What if doctors could search out and destroy the very first cancer cells that would otherwise have caused a tumor to develop in the body? What if a broken part of a cell could be removed and replaced with a miniature biological machine? What if pumps the size of molecules could be implanted to deliver life-saving medicines precisely when and where they are needed? These scenarios may sound unbelievable, but they are the long-term goals of the NIH Roadmap's Nanomedicine initiative that we anticipate will yield medical benefits as early as 10 years from now.
Nanomedicine, an offshoot of nanotechnology, refers to highly specific medical intervention at the molecular scale for curing disease or repairing damaged tissues, such as bone, muscle, or nerve. A nanometer is one-billionth of a meter, too small to be seen with a conventional lab microscope. It is at this size scale – about 100 nanometers or less – that biological molecules and structures inside living cells operate.
Nanotechnology involves the creation and use of materials and devices at the level of molecules and atoms. Research in nanotechnology began with applications outside of medicine and is based on discoveries in physics and chemistry. This is because it is essential to understand the physical and chemical properties of molecules or complexes of molecules in order to control them. The same holds true for the molecules and structures inside living tissues. Researchers have developed powerful tools to extensively categorize the parts of cells in vivid detail, and we know a great deal about how these intracellular structures operate. Yet, scientists have still not been able to answer questions such as, "How many?" "How big?" and "How fast?" These questions must be addressed in order to build "nano" structures or "nano" machines that are compatible with living tissues and can safely operate inside the body. Once these questions are answered, we will design better diagnostic tools and engineer structures for more specific treatments of disease and repair of tissues.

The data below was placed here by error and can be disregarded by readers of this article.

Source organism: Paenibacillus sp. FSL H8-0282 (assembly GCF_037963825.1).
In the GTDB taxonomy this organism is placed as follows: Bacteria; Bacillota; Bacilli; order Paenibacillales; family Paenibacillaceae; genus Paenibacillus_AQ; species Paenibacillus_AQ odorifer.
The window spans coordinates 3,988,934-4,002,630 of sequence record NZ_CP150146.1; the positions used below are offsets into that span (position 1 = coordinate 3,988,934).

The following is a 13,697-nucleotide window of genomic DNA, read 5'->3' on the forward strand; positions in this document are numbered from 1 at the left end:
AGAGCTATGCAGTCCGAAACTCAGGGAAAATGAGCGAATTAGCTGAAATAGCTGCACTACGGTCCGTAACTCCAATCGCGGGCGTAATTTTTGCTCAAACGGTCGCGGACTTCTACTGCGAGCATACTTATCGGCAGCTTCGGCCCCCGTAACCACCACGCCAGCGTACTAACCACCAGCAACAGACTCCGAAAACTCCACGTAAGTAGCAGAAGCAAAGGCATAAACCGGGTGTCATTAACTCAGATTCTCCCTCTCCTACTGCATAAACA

NIH will begin its effort by establishing Nanomedicine Development Centers, which will serve as the intellectual and technological centerpiece of the NIH Nanomedicine Roadmap Initiative. These centers will be staffed by highly multidisciplinary scientific teams including biologists, physicians, mathematicians, engineers and computer scientists. Research conducted over the first few years will be directed toward gathering extensive information about the physical properties of intracellular structures that will inform us about how biology's molecular machines are built.
As this catalogue of the interactions between molecules and larger structures develops, patterns will emerge, and we will have a greater understanding of the intricate operations of molecular structures, processes, and networks inside living cells. Mapping these networks and understanding how they change over time is crucial to help us understand nature's rules of biological design that, in turn, will enable researchers to use this information to correct biological defects in unhealthy cells. This knowledge will lead to the development of new tools that will work at the "nano" scale and allow scientists to build synthetic biological devices, such as tiny sensors to scan for the presence of infectious agents or metabolic imbalances that could spell trouble for the body, and miniature devices to destroy the infectious agents or fix the "broken" parts in the cells. This initiative is an important component of the NIH Roadmap endeavor because these tools will be developed and applied, not just for a single disease or particular type of cell, but for a wide range of tissues and diseases.
The URL for the NIH Roadmap web site is nihroadmap.nih.gov. Support for the NIH Roadmap and its initiatives is provided by all Institutes and Centers, whose representatives direct and oversee each initiative. For more information on the Nanomedicine initiatives, contact Tom Hoglund at the National Eye Institute (NEI), (301) 496-4308, hoglundT@nei.nih.gov. Biomedical scientists who wish to discuss Grants and Funding Opportunities should contact Dr. Richard S. Fisher, Program Director at the NEI, fisherR@mail.nih.gov. Further information about the NIH can be found at its Web site: www.nih.gov.
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